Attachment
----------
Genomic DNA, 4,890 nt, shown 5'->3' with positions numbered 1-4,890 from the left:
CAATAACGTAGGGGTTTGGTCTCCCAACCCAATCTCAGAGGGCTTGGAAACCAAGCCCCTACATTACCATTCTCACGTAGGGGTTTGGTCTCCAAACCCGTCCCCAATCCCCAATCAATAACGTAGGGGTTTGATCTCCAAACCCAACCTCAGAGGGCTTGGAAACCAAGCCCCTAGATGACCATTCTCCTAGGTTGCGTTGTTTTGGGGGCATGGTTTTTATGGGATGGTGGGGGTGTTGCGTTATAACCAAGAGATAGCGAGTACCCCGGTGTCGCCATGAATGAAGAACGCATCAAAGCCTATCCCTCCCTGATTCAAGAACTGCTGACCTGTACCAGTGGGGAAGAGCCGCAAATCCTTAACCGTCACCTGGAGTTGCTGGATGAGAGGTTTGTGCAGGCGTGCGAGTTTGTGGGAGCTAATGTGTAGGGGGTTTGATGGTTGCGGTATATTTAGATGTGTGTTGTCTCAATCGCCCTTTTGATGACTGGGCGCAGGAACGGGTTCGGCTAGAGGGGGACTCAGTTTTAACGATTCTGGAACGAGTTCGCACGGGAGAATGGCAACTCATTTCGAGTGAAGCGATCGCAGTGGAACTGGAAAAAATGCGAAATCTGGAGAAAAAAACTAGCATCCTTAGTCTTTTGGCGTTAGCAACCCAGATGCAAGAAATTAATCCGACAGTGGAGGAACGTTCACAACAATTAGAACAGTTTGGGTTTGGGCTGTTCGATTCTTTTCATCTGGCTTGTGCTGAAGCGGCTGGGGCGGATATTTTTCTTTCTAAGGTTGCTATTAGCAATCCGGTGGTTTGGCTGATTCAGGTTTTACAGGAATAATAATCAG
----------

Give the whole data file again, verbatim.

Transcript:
Genomic DNA, 4,890 nt, shown 5'->3' with positions numbered 1-4,890 from the left:
CAATAACGTAGGGGTTTGGTCTCCCAACCCAATCTCAGAGGGCTTGGAAACCAAGCCCCTACATTACCATTCTCACGTAGGGGTTTGGTCTCCAAACCCGTCCCCAATCCCCAATCAATAACGTAGGGGTTTGATCTCCAAACCCAACCTCAGAGGGCTTGGAAACCAAGCCCCTAGATGACCATTCTCCTAGGTTGCGTTGTTTTGGGGGCATGGTTTTTATGGGATGGTGGGGGTGTTGCGTTATAACCAAGAGATAGCGAGTACCCCGGTGTCGCCATGAATGAAGAACGCATCAAAGCCTATCCCTCCCTGATTCAAGAACTGCTGACCTGTACCAGTGGGGAAGAGCCGCAAATCCTTAACCGTCACCTGGAGTTGCTGGATGAGAGGTTTGTGCAGGCGTGCGAGTTTGTGGGAGCTAATGTGTAGGGGGTTTGATGGTTGCGGTATATTTAGATGTGTGTTGTCTCAATCGCCCTTTTGATGACTGGGCGCAGGAACGGGTTCGGCTAGAGGGGGACTCAGTTTTAACGATTCTGGAACGAGTTCGCACGGGAGAATGGCAACTCATTTCGAGTGAAGCGATCGCAGTGGAACTGGAAAAAATGCGAAATCTGGAGAAAAAAACTAGCATCCTTAGTCTTTTGGCGTTAGCAACCCAGATGCAAGAAATTAATCCGACAGTGGAGGAACGTTCACAACAATTAGAACAGTTTGGGTTTGGGCTGTTCGATTCTTTTCATCTGGCTTGTGCTGAAGCGGCTGGGGCGGATATTTTTCTTTCTAAGGTTGCTATTAGCAATCCGGTGGTTTGGCTGATTCAGGTTTTACAGGAATAATAATCAG